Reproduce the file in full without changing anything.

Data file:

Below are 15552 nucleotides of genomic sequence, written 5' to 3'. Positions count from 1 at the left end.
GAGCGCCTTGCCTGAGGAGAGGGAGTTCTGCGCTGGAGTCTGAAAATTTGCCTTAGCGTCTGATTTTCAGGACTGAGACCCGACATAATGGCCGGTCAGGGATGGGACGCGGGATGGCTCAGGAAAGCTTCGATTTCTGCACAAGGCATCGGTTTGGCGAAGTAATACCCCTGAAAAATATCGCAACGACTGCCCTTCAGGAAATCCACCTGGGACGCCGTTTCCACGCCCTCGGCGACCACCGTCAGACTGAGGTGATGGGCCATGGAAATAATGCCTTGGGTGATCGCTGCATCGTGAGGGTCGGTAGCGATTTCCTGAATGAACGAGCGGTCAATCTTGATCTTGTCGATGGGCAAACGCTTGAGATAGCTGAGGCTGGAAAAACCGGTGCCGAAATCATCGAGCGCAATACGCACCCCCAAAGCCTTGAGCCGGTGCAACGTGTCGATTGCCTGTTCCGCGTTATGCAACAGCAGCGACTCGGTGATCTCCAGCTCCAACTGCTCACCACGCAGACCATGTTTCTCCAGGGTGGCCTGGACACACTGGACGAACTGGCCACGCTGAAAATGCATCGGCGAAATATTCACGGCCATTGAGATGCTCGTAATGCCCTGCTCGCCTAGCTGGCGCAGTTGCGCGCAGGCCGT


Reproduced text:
Below are 15552 nucleotides of genomic sequence, written 5' to 3'. Positions count from 1 at the left end.
GAGCGCCTTGCCTGAGGAGAGGGAGTTCTGCGCTGGAGTCTGAAAATTTGCCTTAGCGTCTGATTTTCAGGACTGAGACCCGACATAATGGCCGGTCAGGGATGGGACGCGGGATGGCTCAGGAAAGCTTCGATTTCTGCACAAGGCATCGGTTTGGCGAAGTAATACCCCTGAAAAATATCGCAACGACTGCCCTTCAGGAAATCCACCTGGGACGCCGTTTCCACGCCCTCGGCGACCACCGTCAGACTGAGGTGATGGGCCATGGAAATAATGCCTTGGGTGATCGCTGCATCGTGAGGGTCGGTAGCGATTTCCTGAATGAACGAGCGGTCAATCTTGATCTTGTCGATGGGCAAACGCTTGAGATAGCTGAGGCTGGAAAAACCGGTGCCGAAATCATCGAGCGCAATACGCACCCCCAAAGCCTTGAGCCGGTGCAACGTGTCGATTGCCTGTTCCGCGTTATGCAACAGCAGCGACTCGGTGATCTCCAGCTCCAACTGCTCACCACGCAGACCATGTTTCTCCAGGGTGGCCTGGACACACTGGACGAACTGGCCACGCTGAAAATGCATCGGCGAAATATTCACGGCCATTGAGATGCTCGTAATGCCCTGCTCGCCTAGCTGGCGCAGTTGCGCGCAGGCCGT